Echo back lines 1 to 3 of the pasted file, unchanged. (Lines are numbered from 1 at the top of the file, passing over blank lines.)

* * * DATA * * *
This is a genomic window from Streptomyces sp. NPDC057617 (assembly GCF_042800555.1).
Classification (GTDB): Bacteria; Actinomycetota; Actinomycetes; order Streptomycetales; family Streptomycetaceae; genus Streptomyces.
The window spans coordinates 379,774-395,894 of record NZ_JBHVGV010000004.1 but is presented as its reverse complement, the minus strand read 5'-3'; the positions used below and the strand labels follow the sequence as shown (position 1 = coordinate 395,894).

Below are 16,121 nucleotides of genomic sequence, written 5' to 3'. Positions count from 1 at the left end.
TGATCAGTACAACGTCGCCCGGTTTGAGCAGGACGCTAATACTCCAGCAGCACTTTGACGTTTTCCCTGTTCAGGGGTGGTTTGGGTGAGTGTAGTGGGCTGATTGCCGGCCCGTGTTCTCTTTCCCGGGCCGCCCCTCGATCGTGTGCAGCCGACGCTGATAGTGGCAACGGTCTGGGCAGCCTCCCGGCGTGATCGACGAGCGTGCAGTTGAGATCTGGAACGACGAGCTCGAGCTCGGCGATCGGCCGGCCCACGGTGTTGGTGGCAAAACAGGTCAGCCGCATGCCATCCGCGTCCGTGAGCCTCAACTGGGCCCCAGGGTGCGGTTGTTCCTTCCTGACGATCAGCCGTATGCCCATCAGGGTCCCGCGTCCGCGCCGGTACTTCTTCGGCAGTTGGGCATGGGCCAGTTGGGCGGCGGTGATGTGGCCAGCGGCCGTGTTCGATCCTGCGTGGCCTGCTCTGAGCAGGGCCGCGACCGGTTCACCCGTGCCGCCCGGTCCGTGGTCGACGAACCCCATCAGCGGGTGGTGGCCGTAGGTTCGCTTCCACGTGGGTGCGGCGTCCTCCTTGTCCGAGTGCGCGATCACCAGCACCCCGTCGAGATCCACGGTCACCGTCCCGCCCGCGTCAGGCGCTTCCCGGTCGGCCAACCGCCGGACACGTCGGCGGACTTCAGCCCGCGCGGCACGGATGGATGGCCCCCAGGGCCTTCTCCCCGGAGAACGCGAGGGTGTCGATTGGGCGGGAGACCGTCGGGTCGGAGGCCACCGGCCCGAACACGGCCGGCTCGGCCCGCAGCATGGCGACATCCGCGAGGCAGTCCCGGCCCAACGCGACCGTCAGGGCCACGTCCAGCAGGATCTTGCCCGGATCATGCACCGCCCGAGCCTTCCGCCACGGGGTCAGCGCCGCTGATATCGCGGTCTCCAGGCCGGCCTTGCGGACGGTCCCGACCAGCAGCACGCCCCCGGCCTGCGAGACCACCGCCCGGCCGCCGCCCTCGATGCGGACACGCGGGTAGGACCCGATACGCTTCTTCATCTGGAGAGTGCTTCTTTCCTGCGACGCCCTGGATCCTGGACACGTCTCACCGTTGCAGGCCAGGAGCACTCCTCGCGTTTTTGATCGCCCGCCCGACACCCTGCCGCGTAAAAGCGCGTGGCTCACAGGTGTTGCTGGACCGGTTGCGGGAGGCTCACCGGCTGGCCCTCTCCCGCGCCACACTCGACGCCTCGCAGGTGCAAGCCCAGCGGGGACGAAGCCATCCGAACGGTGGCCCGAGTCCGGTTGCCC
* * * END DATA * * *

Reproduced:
This is a genomic window from Streptomyces sp. NPDC057617 (assembly GCF_042800555.1).
Classification (GTDB): Bacteria; Actinomycetota; Actinomycetes; order Streptomycetales; family Streptomycetaceae; genus Streptomyces.
The window spans coordinates 379,774-395,894 of record NZ_JBHVGV010000004.1 but is presented as its reverse complement, the minus strand read 5'-3'; the positions used below and the strand labels follow the sequence as shown (position 1 = coordinate 395,894).